The Dutch company PAL-V has successfully concluded test flights of its flying car, PAL-V (Personal Air and Land Vehicle). During the past two weeks, several test flights were conducted. The patented vehicle flies in the air like a gyrocopter with lift generated by an auto-rotating rotor and forward speed produced by a foldable push propeller on the back. On the road it drives like a sports car. No new infrastructure is required because it uses existing roads and airstrips.
A team of top engineers has been working on the first prototypes. Renowned institutes such as the Dutch National Aerospace Laboratory and Delft University are involved in the development. The driving prototype was fully tested in 2009 and now the flying-driving prototype made its first flights. The PAL-V complies with existing regulations in all major markets, which means that the vehicle is allowed both in road traffic and in the air.
Robert Dingemanse, CEO and co-founder of PAL-V commented: "We are very proud to announce this successful maiden flight of the PAL-V and we now invite investors to create the future with us. We know there is a lot of interest for the PAL-V. Prior to announcing these test flights, we were already approached on a daily basis by potential customers and dealers wanting to be part of this exciting project."
A PAL-V offers the choice of flying like a plane or driving like a car. This means fast door-to-door mobility for private individuals as well as professionals and organizations. The flying range will be between 350 (220 miles) and 500 km (315 miles), depending on the type and pay load. Driving, a PAL-V will have a range of about 1200 km (750 miles). It runs on gasoline and there will also be versions that use biodiesel or bio-ethanol. It can reach speeds of up to 180 km/h (110 miles/h) both on land and in the air.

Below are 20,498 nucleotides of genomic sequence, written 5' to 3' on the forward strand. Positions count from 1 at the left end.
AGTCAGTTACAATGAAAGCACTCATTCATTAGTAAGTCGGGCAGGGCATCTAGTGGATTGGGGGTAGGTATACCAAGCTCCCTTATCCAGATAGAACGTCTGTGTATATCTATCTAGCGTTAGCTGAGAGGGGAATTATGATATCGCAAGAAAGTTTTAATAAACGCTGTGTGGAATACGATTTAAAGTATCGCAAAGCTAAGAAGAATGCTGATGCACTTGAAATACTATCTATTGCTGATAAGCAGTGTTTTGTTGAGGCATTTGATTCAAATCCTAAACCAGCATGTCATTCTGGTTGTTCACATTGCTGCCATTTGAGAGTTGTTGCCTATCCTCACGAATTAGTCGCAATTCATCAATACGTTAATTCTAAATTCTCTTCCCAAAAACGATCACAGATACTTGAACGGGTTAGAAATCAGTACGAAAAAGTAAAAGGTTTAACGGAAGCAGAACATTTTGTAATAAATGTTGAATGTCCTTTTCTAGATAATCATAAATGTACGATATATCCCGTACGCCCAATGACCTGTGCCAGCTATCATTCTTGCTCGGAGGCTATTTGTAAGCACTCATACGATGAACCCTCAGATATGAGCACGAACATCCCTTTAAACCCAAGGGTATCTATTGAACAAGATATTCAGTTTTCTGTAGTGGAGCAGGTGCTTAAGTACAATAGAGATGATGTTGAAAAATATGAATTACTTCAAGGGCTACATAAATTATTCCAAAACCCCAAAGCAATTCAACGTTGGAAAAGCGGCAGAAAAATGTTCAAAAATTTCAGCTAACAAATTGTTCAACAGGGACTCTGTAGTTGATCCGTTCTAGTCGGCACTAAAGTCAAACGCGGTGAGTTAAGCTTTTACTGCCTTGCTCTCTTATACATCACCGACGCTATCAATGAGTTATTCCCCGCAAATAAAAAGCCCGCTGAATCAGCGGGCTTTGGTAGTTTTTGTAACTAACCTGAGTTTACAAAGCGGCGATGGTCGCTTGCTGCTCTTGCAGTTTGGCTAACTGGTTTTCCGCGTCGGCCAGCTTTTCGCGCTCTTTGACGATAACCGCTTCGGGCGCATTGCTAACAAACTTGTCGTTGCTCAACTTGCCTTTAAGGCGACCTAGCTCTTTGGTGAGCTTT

On the ground the aerodynamic, 3-wheeled vehicle combines the comfort of a car with the agility of a motorcycle thanks to its patented, cutting-edge, 'tilting' system. Driving, a PAL-V accelerates like a sports car.
Flying, a PAL-V is like a standard gyrocopter. It is quieter than helicopters due to the slower rotation of the rotor. It takes off and lands with low speed, cannot stall, and is very easy to control. This makes a PAL-V one of the safest types of aircraft. Obtaining a licence requires only 20 to 30 hours of training.
It is possible to land a PAL-V practically anywhere. For take-off, a strip of 165 meters (540 feet) is enough and it can be either paved or grass.
Governments are already preparing for increasing traffic with Personal Air Vehicles like the PAL-V. In the US and in Europe government-funded programs are determining the infrastructure of 'digital freeways' to provide safe corridors using GPS technology. The technology is available today to allow personal air traffic to grow safely. PAL-V is determined to play a leading role in this market.
Date: Apr 3, 2012